A difficult issue? Sure. Not so obvious, IMO.

 

Rev Pesky

6079_Smith_W wrote:
...Sorry sweetheart, but I have had worse shit thrown at me, though not usually in such a repetitive way.

I wasn't 'throwing shit'. I was merely pointing out that your position on the issue is precisely the same as that of Harper. And your dodging and weaving would be just the sort of style he would like.

However, if you want to distance yourself from the Conservatives on this issue, why not clearly state why Canada should go ahead with the F-35 procurement?

6079_Smith_W

To indulge you for a moment in making this all about me, rather than the subject of this thread...

What exactly do you imagine I agree with Harper on here?  Because I don't support the F-35 deal.

For that matter, I'm not aware that Mulcair has said anything in support of it either.

 

 

6079_Smith_W

On the other hand, if we want to discuss the topic, there is this:

http://www.nationalnewswatch.com/2015/09/23/pentagon-official-casts-more...

Quote:

The Pentagon's top acquisition official says the Canadian supply base is an essential part of the program and will remain as such, even if the country does not buy the aircraft.

Doesn't exactly jive with what the the representative from Lockheed Martin said, but both undercut Harper's claim that a cancellation will "crater" the Canadian aerospace industry.

 

6079_Smith_W

No. Nothing about the price of beans either.

That might be because the article wasn't about the necessity of fighter planes, but rather Harper's claim about the consequences of cancelling the F-35, and the perspective from Washington.

 

Paladin1

6079_Smith_W wrote:

but rather Harper's claim about the consequences of cancelling the F-35, and the perspective from Washington.

 

 

I'd rather we didn't buy the F35s but one major problem is spare parts. If we go with updating the CF 118s then we're going to discover spare parts for those are more and more obsolete and we will need to be searching got obsolete parts in foreign countries and be at the mercy of exchange rates and exorbitant price gouging.

Kinda like the story about Canadian service members searching for ship parts on Ebay if I recall correctly.

terrytowel

bagkitty, quizzical and jjuares were heaping scorn on me for starting this thread. How dare I question the logic of Mulcair leaving the door open to purchase F-35 jets. They were leveling some real vicious attacks directed squarely at me. Now they are nowhere to be seen on this thread.

Mr. Magoo Mr. Magoo's picture

Chin up!  I'm sure they'll be back the next time you need scorn heaped on you.

6079_Smith_W

Or those of us who are here can indulge you if you get off on that sort of thing, and say please.

quizzical just posted the night before last, and jjuares was here just yesterday. I don't think anyone else particularly cares.

 

 

terrytowel

6079_Smith_W wrote:

Or those of us who are here can indulge you if you get off on that sort of thing, and say please.

quizzical just posted the night before last, and jjuares was here just yesterday. I don't think anyone else particularly cares.

Why do you have to be so mean to me?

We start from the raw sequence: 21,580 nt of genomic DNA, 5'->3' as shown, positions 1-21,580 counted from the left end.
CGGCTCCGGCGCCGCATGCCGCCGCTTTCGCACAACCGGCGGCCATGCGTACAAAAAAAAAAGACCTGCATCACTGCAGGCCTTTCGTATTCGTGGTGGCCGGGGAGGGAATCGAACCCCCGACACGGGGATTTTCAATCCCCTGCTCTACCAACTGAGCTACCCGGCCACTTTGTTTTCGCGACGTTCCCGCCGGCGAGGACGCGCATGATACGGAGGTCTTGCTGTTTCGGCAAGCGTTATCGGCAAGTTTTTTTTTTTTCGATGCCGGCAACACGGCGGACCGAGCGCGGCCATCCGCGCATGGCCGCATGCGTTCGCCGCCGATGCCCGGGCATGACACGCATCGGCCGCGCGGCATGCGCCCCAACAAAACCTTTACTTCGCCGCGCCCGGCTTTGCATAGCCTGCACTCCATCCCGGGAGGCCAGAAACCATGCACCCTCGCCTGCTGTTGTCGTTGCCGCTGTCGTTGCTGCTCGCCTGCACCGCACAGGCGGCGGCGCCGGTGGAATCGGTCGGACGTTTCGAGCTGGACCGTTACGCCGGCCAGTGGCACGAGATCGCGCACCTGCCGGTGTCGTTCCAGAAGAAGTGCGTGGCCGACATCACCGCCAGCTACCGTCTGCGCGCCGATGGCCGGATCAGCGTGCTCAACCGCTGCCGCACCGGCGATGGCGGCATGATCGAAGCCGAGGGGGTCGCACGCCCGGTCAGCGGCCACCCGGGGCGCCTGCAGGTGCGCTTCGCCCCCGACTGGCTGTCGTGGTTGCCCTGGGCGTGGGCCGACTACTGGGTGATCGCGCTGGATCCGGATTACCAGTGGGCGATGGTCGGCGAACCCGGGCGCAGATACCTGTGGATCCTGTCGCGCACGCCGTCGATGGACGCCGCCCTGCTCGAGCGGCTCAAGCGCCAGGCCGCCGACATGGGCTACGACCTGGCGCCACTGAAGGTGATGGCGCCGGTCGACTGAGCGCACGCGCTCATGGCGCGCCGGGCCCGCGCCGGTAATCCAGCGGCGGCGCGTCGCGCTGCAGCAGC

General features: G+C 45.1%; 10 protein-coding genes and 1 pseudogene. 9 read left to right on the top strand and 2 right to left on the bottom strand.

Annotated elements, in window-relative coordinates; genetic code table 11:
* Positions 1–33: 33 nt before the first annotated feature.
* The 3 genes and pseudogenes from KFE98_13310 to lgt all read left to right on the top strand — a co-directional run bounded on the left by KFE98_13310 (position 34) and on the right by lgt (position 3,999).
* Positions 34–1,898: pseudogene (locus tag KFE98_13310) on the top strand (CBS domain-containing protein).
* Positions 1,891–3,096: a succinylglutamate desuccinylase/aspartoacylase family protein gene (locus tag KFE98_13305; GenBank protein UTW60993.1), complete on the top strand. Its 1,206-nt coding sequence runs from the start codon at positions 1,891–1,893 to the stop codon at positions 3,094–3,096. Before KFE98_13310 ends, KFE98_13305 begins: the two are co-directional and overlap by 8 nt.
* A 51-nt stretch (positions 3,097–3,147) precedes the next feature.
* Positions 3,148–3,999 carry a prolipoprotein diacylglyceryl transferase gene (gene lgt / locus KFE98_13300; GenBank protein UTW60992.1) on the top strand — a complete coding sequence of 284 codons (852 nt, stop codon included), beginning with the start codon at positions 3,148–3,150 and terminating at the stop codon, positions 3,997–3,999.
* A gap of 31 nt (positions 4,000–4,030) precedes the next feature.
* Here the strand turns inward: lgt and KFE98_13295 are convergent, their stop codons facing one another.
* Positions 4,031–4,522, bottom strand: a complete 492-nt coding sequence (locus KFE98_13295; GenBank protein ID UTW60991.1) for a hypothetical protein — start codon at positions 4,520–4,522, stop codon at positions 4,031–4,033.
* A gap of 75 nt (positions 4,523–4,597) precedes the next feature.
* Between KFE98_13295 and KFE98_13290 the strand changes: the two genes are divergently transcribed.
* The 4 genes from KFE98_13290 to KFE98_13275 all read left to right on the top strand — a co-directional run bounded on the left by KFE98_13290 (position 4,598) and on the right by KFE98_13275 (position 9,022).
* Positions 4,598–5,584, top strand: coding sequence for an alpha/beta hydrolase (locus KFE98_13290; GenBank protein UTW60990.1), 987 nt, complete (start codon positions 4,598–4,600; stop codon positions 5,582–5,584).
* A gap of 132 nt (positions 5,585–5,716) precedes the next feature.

6079_Smith_W

I haven't said anything mean to you terrytowel.

Just pointing out that the posters you mention haven't taken off, whatever that is supposed to mean.

terrytowel

6079_Smith_W wrote:

I haven't said anything mean to you terrytowel.

I don't think anyone else particularly cares.

quizzical

i used to think it was a good thing to be missed.....there's real life outide of this forum.......i'm not a committed to the job political geek nor propagandist.

 

6079_Smith_W

Well I don't care, and I think it is a bit odd to bring it up out of the blue.

 

terrytowel

6079_Smith_W wrote:

Well I don't care,

Then why respond?

Mr. Magoo Mr. Magoo's picture

It's a human thing, terrytowel.  A donkey has its head stuck in the fence and you feel like you should do something,

quizzical

tt,  why don't put some quotes of these vicious attacks you were subjected to?

i consider your fabrication about this attack shit too to be an actual personal attack.

6079_Smith_W

terrytowel wrote:

Then why respond?

What I don't care about is keeping tabs on who drops in and out of the conversation, and imagining possible motives.

I don't think anyone was saying anything at all bad about you before you decided to bring that up out of the blue.

Are we done?

 

quizzical

terrytowel wrote:

bagkitty, quizzical and jjuares were heaping scorn on me for starting this thread. How dare I question the logic of Mulcair leaving the door open to purchase F-35 jets. They were leveling some real vicious attacks directed squarely at me. Now they are nowhere to be seen on this thread.

waiting  for examples of this from you. i'll soon think you're avoiding the thread.

bagkitty bagkitty's picture

Normally I try to steer clear of "gotcha" thread titles and "gotcha" commentary (well unless it is an opportunity to see if I can make Maysie blow coffee out of her nose)... but hell, if I am really being missed I can jump back in.

If you require any further explanation, I would strongly suggest going back and reading post #73 - I believe any "meanness" on my part is fully explained there.

 

Doug Woodard

Paladin1 wrote:

I'd rather we didn't buy the F35s but one major problem is spare parts. If we go with updating the CF 118s then we're going to discover spare parts for those are more and more obsolete and we will need to be searching got obsolete parts in foreign countries and be at the mercy of exchange rates and exorbitant price gouging.

Kinda like the story about Canadian service members searching for ship parts on Ebay if I recall correctly.

Paladin, I think if we choose to update our CF-18s it would only be for a short time, I think they are too decrepit as well as too old (electronics).

One of our options is to buy the Super Hornet which was developed from the F-18. The US Navy has just bought a batch of Super Hornets and expects to be operating them for a long time.

terrytowel

6079_Smith_W wrote:

I don't think anyone was saying anything at all bad about you before you decided to bring that up out of the blue.

First response from bagkitty about my post